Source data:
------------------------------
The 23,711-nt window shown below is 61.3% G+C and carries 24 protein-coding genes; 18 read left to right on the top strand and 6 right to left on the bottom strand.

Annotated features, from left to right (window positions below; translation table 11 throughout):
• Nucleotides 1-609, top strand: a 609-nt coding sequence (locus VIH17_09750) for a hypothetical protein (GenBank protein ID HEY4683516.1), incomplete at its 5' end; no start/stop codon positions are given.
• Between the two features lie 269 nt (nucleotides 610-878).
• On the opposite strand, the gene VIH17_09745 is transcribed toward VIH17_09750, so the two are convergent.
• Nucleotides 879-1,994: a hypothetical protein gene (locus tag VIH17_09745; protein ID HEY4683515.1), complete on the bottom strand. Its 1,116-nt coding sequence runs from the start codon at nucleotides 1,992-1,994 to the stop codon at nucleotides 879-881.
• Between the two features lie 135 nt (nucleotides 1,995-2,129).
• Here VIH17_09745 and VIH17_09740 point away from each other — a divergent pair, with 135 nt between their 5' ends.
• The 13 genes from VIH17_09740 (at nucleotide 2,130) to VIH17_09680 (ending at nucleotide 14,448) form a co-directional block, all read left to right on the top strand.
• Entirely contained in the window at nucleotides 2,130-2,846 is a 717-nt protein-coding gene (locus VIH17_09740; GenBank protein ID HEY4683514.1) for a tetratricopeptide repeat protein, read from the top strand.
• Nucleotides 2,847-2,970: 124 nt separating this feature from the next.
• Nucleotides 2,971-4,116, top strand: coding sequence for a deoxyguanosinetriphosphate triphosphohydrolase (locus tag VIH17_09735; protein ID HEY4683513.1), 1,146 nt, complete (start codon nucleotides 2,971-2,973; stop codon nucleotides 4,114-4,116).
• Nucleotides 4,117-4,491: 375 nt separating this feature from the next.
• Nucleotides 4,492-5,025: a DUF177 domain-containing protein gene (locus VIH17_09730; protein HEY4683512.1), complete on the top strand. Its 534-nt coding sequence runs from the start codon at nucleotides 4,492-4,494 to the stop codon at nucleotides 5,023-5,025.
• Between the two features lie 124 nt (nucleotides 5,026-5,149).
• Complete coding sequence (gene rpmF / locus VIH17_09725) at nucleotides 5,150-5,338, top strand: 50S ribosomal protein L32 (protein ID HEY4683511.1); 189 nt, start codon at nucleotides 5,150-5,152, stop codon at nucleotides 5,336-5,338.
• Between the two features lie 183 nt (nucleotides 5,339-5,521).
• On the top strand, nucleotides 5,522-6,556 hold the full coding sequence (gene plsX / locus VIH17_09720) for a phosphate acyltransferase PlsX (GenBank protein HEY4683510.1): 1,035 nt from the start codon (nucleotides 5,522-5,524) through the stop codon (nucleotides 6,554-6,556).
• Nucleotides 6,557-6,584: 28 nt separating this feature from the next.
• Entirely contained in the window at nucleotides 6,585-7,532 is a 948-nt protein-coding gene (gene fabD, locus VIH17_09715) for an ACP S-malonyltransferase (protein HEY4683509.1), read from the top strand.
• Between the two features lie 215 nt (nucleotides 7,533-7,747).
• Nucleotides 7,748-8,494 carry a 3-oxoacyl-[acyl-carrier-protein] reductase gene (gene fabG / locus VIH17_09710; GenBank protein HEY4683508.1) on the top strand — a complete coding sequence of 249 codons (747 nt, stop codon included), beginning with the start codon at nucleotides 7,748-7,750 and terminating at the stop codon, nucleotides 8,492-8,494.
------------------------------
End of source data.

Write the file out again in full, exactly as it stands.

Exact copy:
The 23,711-nt window shown below is 61.3% G+C and carries 24 protein-coding genes; 18 read left to right on the top strand and 6 right to left on the bottom strand.

Annotated features, from left to right (window positions below; translation table 11 throughout):
• Nucleotides 1-609, top strand: a 609-nt coding sequence (locus VIH17_09750) for a hypothetical protein (GenBank protein ID HEY4683516.1), incomplete at its 5' end; no start/stop codon positions are given.
• Between the two features lie 269 nt (nucleotides 610-878).
• On the opposite strand, the gene VIH17_09745 is transcribed toward VIH17_09750, so the two are convergent.
• Nucleotides 879-1,994: a hypothetical protein gene (locus tag VIH17_09745; protein ID HEY4683515.1), complete on the bottom strand. Its 1,116-nt coding sequence runs from the start codon at nucleotides 1,992-1,994 to the stop codon at nucleotides 879-881.
• Between the two features lie 135 nt (nucleotides 1,995-2,129).
• Here VIH17_09745 and VIH17_09740 point away from each other — a divergent pair, with 135 nt between their 5' ends.
• The 13 genes from VIH17_09740 (at nucleotide 2,130) to VIH17_09680 (ending at nucleotide 14,448) form a co-directional block, all read left to right on the top strand.
• Entirely contained in the window at nucleotides 2,130-2,846 is a 717-nt protein-coding gene (locus VIH17_09740; GenBank protein ID HEY4683514.1) for a tetratricopeptide repeat protein, read from the top strand.
• Nucleotides 2,847-2,970: 124 nt separating this feature from the next.
• Nucleotides 2,971-4,116, top strand: coding sequence for a deoxyguanosinetriphosphate triphosphohydrolase (locus tag VIH17_09735; protein ID HEY4683513.1), 1,146 nt, complete (start codon nucleotides 2,971-2,973; stop codon nucleotides 4,114-4,116).
• Nucleotides 4,117-4,491: 375 nt separating this feature from the next.
• Nucleotides 4,492-5,025: a DUF177 domain-containing protein gene (locus VIH17_09730; protein HEY4683512.1), complete on the top strand. Its 534-nt coding sequence runs from the start codon at nucleotides 4,492-4,494 to the stop codon at nucleotides 5,023-5,025.
• Between the two features lie 124 nt (nucleotides 5,026-5,149).
• Complete coding sequence (gene rpmF / locus VIH17_09725) at nucleotides 5,150-5,338, top strand: 50S ribosomal protein L32 (protein ID HEY4683511.1); 189 nt, start codon at nucleotides 5,150-5,152, stop codon at nucleotides 5,336-5,338.
• Between the two features lie 183 nt (nucleotides 5,339-5,521).
• On the top strand, nucleotides 5,522-6,556 hold the full coding sequence (gene plsX / locus VIH17_09720) for a phosphate acyltransferase PlsX (GenBank protein HEY4683510.1): 1,035 nt from the start codon (nucleotides 5,522-5,524) through the stop codon (nucleotides 6,554-6,556).
• Nucleotides 6,557-6,584: 28 nt separating this feature from the next.
• Entirely contained in the window at nucleotides 6,585-7,532 is a 948-nt protein-coding gene (gene fabD, locus VIH17_09715) for an ACP S-malonyltransferase (protein HEY4683509.1), read from the top strand.
• Between the two features lie 215 nt (nucleotides 7,533-7,747).
• Nucleotides 7,748-8,494 carry a 3-oxoacyl-[acyl-carrier-protein] reductase gene (gene fabG / locus VIH17_09710; GenBank protein HEY4683508.1) on the top strand — a complete coding sequence of 249 codons (747 nt, stop codon included), beginning with the start codon at nucleotides 7,748-7,750 and terminating at the stop codon, nucleotides 8,492-8,494.